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Money Magic: How Data-Driven Rewards Are Transforming Digital Payments

card payments, rewards, loyalty

A payment is never just a payment. Increasingly, it is a gateway into a lifelong customer relationship.

And with the recent trend across the payments landscape of financial services firms like JPMorgan Chase and PayPal creating their own ad networks that use data from user purchases, the integration of payment systems and the use of personalized data to enhance customer experience and drive loyalty is top of mind for companies looking to establish a competitive moat of repeat business.

That’s because, in the evolving digital and connected economy, the integration of payment systems and the activation of personalized data are no longer optional — they are essential for unlocking the full potential of payments and maximizing customer lifetime value.

Unintegrated payments, after all, are standalone transactions that lack connectivity with other business processes and data systems. These disjointed payments fail to provide businesses with the crucial insights needed to enhance customer experience and streamline operations. Without integration, payment data remains isolated, preventing businesses from understanding consumer behavior, preferences and spending patterns.

Driving offers to customers inside various ecosystems means using data, and accepting the digital payments that provide that data, in the right way. Effective personalization goes beyond addressing customers by their names; it involves understanding their preferences, anticipating their needs and providing relevant offers and rewards seamlessly tailored to distinct behaviors.

And leveraging payments data for ongoing personalization doesn’t just have its place in the consumer payments realm. The principles of integrated payments and personalized data, as well as the value of rewards and benefits, can increasingly be applied to B2B payments and operations.

See also: The Trickledown Consumerization of B2B Payments Helps Firms Win Business

Unlocking Better Business Relationships

By consolidating payment data with other customer information, businesses can gain valuable insights into purchasing behaviors, enabling personalized marketing and even tailored offers.

“Given the high correlation of customer satisfaction to the payment experience … Whenever there’s a transfer of payment or money, there’s an opportunity to enhance [the process] and drive a better customer experience for consumers as well as businesses,” Wally Mlynarski, head of merchant solutions and receivables at Bank of America, told PYMNTS.

The inclusion of rewards and benefits not only incentivizes timely payments and loyalty but also can add significant value to B2B transactions. By embracing these advancements, B2B businesses can improve efficiency, foster stronger partnerships and scale their operations more effectively.

“In a B2B business, the finance function itself is part of the customer experience,” Aanchal Kochhar, head of product at Capital One Trade Credit, told PYMNTS. “You can delight customers and capture more customers when underwriting is seamless, the credit process is seamless, and how money flows is seamless and with less error. There is a lot of growth potential.”

By integrating payment systems with additional services like financing options, supplier-side businesses can provide more value to their clients, making their offerings more attractive, while offering rewards such as early payment discounts can incentivize buyers to pay invoices sooner, improving supplier cash flow.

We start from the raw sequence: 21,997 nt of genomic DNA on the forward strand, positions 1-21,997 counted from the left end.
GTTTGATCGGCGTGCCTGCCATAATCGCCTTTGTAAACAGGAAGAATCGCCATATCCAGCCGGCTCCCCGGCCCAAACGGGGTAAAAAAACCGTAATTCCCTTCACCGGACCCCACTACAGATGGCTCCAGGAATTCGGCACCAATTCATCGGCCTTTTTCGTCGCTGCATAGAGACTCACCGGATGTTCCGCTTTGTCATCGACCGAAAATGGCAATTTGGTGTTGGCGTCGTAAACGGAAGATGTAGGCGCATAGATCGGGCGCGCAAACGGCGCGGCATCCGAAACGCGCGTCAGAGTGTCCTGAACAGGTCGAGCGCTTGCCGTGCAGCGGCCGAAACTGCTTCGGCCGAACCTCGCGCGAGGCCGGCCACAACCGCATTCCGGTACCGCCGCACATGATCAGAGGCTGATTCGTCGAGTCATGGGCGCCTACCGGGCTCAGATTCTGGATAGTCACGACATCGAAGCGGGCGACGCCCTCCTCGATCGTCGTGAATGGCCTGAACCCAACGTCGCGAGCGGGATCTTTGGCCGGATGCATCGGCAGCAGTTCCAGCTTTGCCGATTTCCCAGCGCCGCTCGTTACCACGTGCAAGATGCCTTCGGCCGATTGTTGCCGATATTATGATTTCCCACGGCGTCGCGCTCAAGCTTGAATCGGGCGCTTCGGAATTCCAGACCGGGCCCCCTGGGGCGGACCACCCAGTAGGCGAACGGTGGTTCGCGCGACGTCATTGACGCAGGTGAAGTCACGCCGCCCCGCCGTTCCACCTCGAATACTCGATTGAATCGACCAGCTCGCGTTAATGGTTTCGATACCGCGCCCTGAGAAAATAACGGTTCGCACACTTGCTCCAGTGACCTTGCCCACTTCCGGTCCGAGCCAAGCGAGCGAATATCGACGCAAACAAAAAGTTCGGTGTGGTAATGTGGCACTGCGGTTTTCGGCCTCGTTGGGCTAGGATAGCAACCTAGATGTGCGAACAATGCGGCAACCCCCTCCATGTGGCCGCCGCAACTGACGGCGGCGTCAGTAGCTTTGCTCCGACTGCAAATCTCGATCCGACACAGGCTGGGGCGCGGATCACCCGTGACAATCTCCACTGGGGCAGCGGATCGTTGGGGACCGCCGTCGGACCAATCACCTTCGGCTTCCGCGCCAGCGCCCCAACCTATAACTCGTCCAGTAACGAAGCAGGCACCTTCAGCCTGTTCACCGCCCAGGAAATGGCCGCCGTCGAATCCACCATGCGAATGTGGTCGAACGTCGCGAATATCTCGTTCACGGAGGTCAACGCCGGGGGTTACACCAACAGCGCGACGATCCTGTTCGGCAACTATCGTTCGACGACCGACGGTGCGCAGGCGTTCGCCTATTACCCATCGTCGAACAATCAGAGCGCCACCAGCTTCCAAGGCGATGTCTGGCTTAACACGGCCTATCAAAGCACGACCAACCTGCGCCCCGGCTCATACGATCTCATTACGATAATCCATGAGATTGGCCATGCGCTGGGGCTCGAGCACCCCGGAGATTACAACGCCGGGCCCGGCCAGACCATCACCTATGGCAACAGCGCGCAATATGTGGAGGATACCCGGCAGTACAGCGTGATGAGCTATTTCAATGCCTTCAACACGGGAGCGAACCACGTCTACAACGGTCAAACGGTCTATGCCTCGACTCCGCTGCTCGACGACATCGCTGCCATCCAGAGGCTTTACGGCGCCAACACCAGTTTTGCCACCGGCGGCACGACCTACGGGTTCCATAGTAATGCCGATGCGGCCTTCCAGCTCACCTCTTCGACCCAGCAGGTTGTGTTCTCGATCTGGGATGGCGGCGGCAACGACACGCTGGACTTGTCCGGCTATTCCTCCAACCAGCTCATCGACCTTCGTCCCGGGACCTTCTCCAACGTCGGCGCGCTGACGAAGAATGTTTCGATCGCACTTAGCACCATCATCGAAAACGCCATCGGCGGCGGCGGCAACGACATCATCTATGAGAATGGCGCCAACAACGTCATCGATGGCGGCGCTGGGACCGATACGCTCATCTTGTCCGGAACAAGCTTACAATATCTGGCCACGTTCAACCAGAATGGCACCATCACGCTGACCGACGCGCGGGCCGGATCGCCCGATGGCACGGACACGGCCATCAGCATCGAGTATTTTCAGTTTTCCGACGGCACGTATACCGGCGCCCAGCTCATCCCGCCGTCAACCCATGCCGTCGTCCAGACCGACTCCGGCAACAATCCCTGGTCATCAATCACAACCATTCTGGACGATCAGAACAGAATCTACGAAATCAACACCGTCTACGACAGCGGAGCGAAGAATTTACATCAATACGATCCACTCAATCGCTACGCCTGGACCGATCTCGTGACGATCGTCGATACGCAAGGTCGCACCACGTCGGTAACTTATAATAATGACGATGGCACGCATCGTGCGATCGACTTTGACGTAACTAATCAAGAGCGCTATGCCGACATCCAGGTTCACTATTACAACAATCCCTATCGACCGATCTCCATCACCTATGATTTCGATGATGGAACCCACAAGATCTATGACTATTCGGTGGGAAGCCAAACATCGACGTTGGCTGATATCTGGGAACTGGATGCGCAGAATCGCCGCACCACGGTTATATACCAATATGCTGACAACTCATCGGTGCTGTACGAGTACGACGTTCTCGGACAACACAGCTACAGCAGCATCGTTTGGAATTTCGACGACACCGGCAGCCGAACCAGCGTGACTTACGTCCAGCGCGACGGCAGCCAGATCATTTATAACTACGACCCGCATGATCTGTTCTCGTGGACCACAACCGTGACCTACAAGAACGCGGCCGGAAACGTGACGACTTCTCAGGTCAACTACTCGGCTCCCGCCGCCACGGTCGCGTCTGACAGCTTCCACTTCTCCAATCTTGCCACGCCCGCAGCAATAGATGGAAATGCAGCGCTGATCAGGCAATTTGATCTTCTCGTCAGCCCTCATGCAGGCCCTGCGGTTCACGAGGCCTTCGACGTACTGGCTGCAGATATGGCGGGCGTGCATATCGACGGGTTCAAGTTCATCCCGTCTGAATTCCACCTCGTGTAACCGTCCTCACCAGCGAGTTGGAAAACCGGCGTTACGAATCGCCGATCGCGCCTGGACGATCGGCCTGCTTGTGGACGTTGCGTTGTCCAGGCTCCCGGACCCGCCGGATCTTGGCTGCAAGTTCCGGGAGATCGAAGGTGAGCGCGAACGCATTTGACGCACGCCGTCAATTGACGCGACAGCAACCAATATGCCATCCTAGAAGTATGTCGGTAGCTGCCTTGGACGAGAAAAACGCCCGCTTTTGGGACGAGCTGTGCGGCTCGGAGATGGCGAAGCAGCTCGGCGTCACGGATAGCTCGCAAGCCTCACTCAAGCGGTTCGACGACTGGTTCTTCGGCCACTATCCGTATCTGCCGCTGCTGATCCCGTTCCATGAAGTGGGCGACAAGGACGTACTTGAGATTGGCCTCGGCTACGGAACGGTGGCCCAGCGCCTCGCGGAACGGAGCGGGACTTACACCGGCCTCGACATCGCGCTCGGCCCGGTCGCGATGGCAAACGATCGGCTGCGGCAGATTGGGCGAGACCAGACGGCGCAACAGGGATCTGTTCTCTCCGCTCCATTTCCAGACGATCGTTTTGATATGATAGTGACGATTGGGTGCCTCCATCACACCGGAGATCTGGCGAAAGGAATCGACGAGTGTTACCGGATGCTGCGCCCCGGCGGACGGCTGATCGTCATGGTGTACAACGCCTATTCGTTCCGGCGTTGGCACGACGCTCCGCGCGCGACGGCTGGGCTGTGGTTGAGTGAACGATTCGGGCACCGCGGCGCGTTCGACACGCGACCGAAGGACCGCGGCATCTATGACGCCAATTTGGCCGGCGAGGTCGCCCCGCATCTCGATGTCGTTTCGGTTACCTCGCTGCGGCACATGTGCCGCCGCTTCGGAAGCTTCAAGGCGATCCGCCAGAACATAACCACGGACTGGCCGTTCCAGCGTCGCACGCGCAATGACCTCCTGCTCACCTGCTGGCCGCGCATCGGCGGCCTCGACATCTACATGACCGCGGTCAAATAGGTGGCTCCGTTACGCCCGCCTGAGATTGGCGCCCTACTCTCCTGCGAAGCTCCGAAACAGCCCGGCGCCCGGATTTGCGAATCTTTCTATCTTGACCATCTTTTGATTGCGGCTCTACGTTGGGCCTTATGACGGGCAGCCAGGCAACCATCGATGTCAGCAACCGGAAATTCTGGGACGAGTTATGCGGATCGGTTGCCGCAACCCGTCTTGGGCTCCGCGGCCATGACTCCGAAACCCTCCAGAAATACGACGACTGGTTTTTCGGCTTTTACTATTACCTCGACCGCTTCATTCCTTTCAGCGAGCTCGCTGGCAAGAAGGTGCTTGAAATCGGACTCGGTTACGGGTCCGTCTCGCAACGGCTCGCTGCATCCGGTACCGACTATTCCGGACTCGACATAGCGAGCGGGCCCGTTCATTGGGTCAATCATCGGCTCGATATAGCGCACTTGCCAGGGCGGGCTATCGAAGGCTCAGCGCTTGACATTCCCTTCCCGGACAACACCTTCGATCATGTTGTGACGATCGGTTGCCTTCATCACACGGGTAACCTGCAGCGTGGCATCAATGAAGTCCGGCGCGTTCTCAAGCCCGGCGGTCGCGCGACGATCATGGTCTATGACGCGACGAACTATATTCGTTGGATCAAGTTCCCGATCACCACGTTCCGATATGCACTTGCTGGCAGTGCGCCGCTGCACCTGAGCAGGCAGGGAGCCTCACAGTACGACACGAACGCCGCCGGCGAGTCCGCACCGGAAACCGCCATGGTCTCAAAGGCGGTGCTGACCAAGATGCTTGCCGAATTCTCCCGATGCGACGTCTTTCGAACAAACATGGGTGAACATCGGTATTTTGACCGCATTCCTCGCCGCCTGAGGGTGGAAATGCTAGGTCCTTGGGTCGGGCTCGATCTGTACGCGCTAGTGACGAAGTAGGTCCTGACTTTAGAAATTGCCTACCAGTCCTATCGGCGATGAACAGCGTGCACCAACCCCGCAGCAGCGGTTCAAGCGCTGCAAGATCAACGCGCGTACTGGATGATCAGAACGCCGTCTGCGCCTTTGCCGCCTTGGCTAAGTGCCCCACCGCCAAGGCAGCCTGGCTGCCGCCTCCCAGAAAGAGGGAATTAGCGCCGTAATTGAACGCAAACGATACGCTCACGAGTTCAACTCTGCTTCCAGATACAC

Automating payment processes and linking them with other systems also helps minimize manual entry, which in turn reduces errors and saves time for firms, boosting their operational efficiency and leverage.

Read more: 15 Experts Explain the Strategic Side of Payments Modernization

Data — especially user-permissioned, receipt-level data — will have the power to change the way business is done, Banyan President Alpesh Chokshi told PYMNTS in a discussion posted Monday (June 3).

While the traditional value proposition of payment systems focused primarily on transaction speed, security and cost, the modern value calculus includes rewards and benefits as crucial elements that influence payment acceptance decisions for both smaller firms and enterprise businesses.

For small businesses, integrated payment systems with built-in rewards and loyalty programs can be game changers. These features help attract and retain customers in competitive markets by allowing firms to offer personalized discounts, track customer preferences and engage customers through loyalty rewards, thereby driving repeat business and increasing lifetime value.

Larger enterprises benefit from integrated payment systems by leveraging extensive customer data to drive sophisticated loyalty programs and personalized marketing strategies. These businesses can analyze vast amounts of data to identify trends, segment their customer base and deliver highly personalized experiences at scale.

“We talk about our loyalty program not as a cost center, but as a profit center to the business,” Rite Aid Chief Marketing Officer Jeanniey Walden told PYMNTS.

Integrated payments and the strategic use of personalized data are also pivotal in scaling digital payments.

By offering rewards and benefits, businesses can encourage the adoption of digital payment methods, which are more efficient and secure than traditional payment options. This shift not only reduces operational costs but also provides a treasure trove of data that can be used to further refine personalization strategies and enhance customer loyalty.